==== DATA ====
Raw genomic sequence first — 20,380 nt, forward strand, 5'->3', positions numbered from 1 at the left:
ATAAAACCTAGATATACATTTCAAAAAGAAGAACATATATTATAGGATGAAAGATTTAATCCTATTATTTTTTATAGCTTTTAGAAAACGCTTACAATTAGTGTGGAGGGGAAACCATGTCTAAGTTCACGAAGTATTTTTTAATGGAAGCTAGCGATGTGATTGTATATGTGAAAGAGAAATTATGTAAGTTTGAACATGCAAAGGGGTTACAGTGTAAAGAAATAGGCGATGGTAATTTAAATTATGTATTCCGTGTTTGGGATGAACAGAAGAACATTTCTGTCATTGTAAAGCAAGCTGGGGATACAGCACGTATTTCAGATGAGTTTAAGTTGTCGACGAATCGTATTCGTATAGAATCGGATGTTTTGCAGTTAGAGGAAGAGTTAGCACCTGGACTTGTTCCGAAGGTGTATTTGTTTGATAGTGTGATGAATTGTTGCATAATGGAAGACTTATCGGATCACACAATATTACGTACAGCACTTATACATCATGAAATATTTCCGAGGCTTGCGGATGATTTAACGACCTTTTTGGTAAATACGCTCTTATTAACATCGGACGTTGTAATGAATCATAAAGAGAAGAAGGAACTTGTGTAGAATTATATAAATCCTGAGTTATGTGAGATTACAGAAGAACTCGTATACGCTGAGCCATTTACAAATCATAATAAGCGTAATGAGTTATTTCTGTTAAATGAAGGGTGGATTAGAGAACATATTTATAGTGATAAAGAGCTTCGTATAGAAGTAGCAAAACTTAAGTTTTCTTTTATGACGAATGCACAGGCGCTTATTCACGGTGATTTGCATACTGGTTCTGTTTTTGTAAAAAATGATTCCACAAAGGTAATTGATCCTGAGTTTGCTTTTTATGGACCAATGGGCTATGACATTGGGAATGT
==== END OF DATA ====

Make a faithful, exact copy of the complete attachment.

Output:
Raw genomic sequence first — 20,380 nt, forward strand, 5'->3', positions numbered from 1 at the left:
ATAAAACCTAGATATACATTTCAAAAAGAAGAACATATATTATAGGATGAAAGATTTAATCCTATTATTTTTTATAGCTTTTAGAAAACGCTTACAATTAGTGTGGAGGGGAAACCATGTCTAAGTTCACGAAGTATTTTTTAATGGAAGCTAGCGATGTGATTGTATATGTGAAAGAGAAATTATGTAAGTTTGAACATGCAAAGGGGTTACAGTGTAAAGAAATAGGCGATGGTAATTTAAATTATGTATTCCGTGTTTGGGATGAACAGAAGAACATTTCTGTCATTGTAAAGCAAGCTGGGGATACAGCACGTATTTCAGATGAGTTTAAGTTGTCGACGAATCGTATTCGTATAGAATCGGATGTTTTGCAGTTAGAGGAAGAGTTAGCACCTGGACTTGTTCCGAAGGTGTATTTGTTTGATAGTGTGATGAATTGTTGCATAATGGAAGACTTATCGGATCACACAATATTACGTACAGCACTTATACATCATGAAATATTTCCGAGGCTTGCGGATGATTTAACGACCTTTTTGGTAAATACGCTCTTATTAACATCGGACGTTGTAATGAATCATAAAGAGAAGAAGGAACTTGTGTAGAATTATATAAATCCTGAGTTATGTGAGATTACAGAAGAACTCGTATACGCTGAGCCATTTACAAATCATAATAAGCGTAATGAGTTATTTCTGTTAAATGAAGGGTGGATTAGAGAACATATTTATAGTGATAAAGAGCTTCGTATAGAAGTAGCAAAACTTAAGTTTTCTTTTATGACGAATGCACAGGCGCTTATTCACGGTGATTTGCATACTGGTTCTGTTTTTGTAAAAAATGATTCCACAAAGGTAATTGATCCTGAGTTTGCTTTTTATGGACCAATGGGCTATGACATTGGGAATGT